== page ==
February 23, 2010

Num 28-30: Feasts of Remembrance

Posted in Foundations, Prophecy, Revelation, Sacrifices tagged , , , , , , , , , at 8:24 pm by Steve

The list of sacrifices is very detailed and for our hurried minds seems pointless and too much to remember. But for people who were much more intune with spiritual matters this was a connection to Divine. God gave people a starting point from which to grow in their relationship with Him. But before we can move very far in our relationship with God must must face the painful reality of our sin and our desparate need for forgiveness. But what can we possibly do to cover our human sin and reach for the holiness of God. Through this laundry list of sacrifices, times, amounts and patterns we can begin to feel like the depth of our sin is being covered over and we can begin to know God personally. Then we can understand Grace, but not until we know how much it costs.

Regularly scheduled celebrations and atonement to the sovereignty of God.

Daily  /  Weekly  /  Monthly

Outline of Major Festivals

Old Testament                                                              New Testament

Feast of Unleaven Bread                                        Palm Sunday (fulfilled)

Passover                                                                           Good Friday (fulfilled)

Feast of First Fruits                                                   Easter (fulfilled)

Feast of Weeks                                                             Pentecost (fulfilled)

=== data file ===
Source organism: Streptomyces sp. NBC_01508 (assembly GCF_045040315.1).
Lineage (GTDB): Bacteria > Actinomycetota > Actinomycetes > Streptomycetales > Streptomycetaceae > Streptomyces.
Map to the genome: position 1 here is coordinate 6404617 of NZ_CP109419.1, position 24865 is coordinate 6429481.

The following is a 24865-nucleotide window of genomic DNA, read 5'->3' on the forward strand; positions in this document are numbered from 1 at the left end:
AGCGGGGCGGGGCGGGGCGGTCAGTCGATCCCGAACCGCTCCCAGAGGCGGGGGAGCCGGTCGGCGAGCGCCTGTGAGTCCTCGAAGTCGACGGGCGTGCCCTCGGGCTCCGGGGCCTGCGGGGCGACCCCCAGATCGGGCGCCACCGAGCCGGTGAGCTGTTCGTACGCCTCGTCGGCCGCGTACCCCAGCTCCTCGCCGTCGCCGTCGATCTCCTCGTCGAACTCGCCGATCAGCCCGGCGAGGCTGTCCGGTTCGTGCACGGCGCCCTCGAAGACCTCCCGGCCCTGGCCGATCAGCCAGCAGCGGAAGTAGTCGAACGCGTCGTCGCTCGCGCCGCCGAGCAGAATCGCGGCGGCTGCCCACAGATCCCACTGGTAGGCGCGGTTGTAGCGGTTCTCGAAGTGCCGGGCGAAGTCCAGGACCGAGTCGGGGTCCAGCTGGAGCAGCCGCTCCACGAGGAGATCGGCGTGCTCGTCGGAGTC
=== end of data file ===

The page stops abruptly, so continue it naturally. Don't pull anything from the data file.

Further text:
Feast of Trumpets                                                     

And he will send his angels with a loud trumpet call, and they will gather his elect from the four winds, from one end of the heavens to the other. Matthew 24:31

Feast of Atonement                                                 

Feast of Tabernacle

When Christ came as high priest of the good things that are already here, he went through the greater and more perfect tabernacle that is not man-made, that is to say, not a part of this creation. Hebrews 9:11

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January 24, 2010

Seven Festivals of the Messiah

Posted in Foundations, Miscellaneous, Prophecy tagged , , , , , , , , at 7:04 pm by Steve

So much of what we’re covering in Exodus has a parallel in the New Testament. To understand Jesus’ fulfillment and the Exodus theme encountered there, we must understand the meaning of the festival to fully understand their fulfillment in Jesus. Though we see a New Testament parallel, it is important to remember these event happened almost 2,500 years before Jesus. What follows is a passage from good book on the Festivals by Eddie Chumney. You can read the entire book at this link.

http://www.hebroots.com/heb_root.html#Heritage

OVERVIEW OF THE SPRING FESTIVALSThe four spring festivals are Passover (Pesach), Unleavened Bread (Hag HaMatzah), First Fruits (Bikkurim), and the Feast of Weeks (Shavuot), or Pentecost.